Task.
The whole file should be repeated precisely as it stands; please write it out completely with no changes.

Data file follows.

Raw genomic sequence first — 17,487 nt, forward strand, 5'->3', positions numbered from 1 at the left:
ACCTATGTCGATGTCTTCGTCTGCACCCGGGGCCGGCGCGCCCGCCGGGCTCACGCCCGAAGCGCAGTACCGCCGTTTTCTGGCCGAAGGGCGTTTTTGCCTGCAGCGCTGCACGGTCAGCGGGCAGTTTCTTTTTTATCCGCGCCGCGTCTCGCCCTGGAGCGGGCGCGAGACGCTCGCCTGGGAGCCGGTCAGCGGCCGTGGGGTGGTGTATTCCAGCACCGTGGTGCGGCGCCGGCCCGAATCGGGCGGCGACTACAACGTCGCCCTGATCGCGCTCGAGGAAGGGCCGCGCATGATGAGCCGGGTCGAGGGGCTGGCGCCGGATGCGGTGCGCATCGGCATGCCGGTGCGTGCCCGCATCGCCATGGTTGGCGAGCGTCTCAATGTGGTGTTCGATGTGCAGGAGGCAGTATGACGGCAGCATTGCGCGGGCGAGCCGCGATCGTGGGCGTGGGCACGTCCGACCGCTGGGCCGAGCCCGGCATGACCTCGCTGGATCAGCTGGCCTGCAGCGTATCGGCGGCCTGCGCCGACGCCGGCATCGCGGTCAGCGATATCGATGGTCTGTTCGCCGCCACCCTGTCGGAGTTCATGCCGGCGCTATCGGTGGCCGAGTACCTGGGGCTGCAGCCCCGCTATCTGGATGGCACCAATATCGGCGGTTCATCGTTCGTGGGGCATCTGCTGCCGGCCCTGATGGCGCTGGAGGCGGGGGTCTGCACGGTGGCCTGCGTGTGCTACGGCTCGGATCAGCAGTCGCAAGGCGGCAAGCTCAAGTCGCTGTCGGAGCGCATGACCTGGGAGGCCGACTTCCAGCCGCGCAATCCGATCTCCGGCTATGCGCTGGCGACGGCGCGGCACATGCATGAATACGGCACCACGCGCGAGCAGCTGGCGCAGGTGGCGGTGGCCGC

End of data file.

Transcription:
Raw genomic sequence first — 17,487 nt, forward strand, 5'->3', positions numbered from 1 at the left:
ACCTATGTCGATGTCTTCGTCTGCACCCGGGGCCGGCGCGCCCGCCGGGCTCACGCCCGAAGCGCAGTACCGCCGTTTTCTGGCCGAAGGGCGTTTTTGCCTGCAGCGCTGCACGGTCAGCGGGCAGTTTCTTTTTTATCCGCGCCGCGTCTCGCCCTGGAGCGGGCGCGAGACGCTCGCCTGGGAGCCGGTCAGCGGCCGTGGGGTGGTGTATTCCAGCACCGTGGTGCGGCGCCGGCCCGAATCGGGCGGCGACTACAACGTCGCCCTGATCGCGCTCGAGGAAGGGCCGCGCATGATGAGCCGGGTCGAGGGGCTGGCGCCGGATGCGGTGCGCATCGGCATGCCGGTGCGTGCCCGCATCGCCATGGTTGGCGAGCGTCTCAATGTGGTGTTCGATGTGCAGGAGGCAGTATGACGGCAGCATTGCGCGGGCGAGCCGCGATCGTGGGCGTGGGCACGTCCGACCGCTGGGCCGAGCCCGGCATGACCTCGCTGGATCAGCTGGCCTGCAGCGTATCGGCGGCCTGCGCCGACGCCGGCATCGCGGTCAGCGATATCGATGGTCTGTTCGCCGCCACCCTGTCGGAGTTCATGCCGGCGCTATCGGTGGCCGAGTACCTGGGGCTGCAGCCCCGCTATCTGGATGGCACCAATATCGGCGGTTCATCGTTCGTGGGGCATCTGCTGCCGGCCCTGATGGCGCTGGAGGCGGGGGTCTGCACGGTGGCCTGCGTGTGCTACGGCTCGGATCAGCAGTCGCAAGGCGGCAAGCTCAAGTCGCTGTCGGAGCGCATGACCTGGGAGGCCGACTTCCAGCCGCGCAATCCGATCTCCGGCTATGCGCTGGCGACGGCGCGGCACATGCATGAATACGGCACCACGCGCGAGCAGCTGGCGCAGGTGGCGGTGGCCGC